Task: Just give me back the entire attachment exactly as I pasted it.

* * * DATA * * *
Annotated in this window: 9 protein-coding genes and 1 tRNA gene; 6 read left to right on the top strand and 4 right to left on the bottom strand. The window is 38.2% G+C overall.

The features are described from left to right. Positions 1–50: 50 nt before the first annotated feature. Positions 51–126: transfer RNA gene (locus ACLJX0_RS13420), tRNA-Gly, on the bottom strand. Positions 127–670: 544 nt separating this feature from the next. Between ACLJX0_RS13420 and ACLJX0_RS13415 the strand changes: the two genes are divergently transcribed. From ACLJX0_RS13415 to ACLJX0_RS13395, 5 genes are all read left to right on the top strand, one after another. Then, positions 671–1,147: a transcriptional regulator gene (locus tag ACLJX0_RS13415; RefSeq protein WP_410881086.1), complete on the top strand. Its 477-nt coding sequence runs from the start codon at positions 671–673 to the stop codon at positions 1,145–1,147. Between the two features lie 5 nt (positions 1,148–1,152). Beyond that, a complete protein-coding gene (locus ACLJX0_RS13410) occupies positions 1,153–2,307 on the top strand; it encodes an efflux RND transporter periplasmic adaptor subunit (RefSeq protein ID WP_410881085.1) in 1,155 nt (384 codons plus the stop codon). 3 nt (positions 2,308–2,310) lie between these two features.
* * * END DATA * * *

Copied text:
Annotated in this window: 9 protein-coding genes and 1 tRNA gene; 6 read left to right on the top strand and 4 right to left on the bottom strand. The window is 38.2% G+C overall.

The features are described from left to right. Positions 1–50: 50 nt before the first annotated feature. Positions 51–126: transfer RNA gene (locus ACLJX0_RS13420), tRNA-Gly, on the bottom strand. Positions 127–670: 544 nt separating this feature from the next. Between ACLJX0_RS13420 and ACLJX0_RS13415 the strand changes: the two genes are divergently transcribed. From ACLJX0_RS13415 to ACLJX0_RS13395, 5 genes are all read left to right on the top strand, one after another. Then, positions 671–1,147: a transcriptional regulator gene (locus tag ACLJX0_RS13415; RefSeq protein WP_410881086.1), complete on the top strand. Its 477-nt coding sequence runs from the start codon at positions 671–673 to the stop codon at positions 1,145–1,147. Between the two features lie 5 nt (positions 1,148–1,152). Beyond that, a complete protein-coding gene (locus ACLJX0_RS13410) occupies positions 1,153–2,307 on the top strand; it encodes an efflux RND transporter periplasmic adaptor subunit (RefSeq protein ID WP_410881085.1) in 1,155 nt (384 codons plus the stop codon). 3 nt (positions 2,308–2,310) lie between these two features.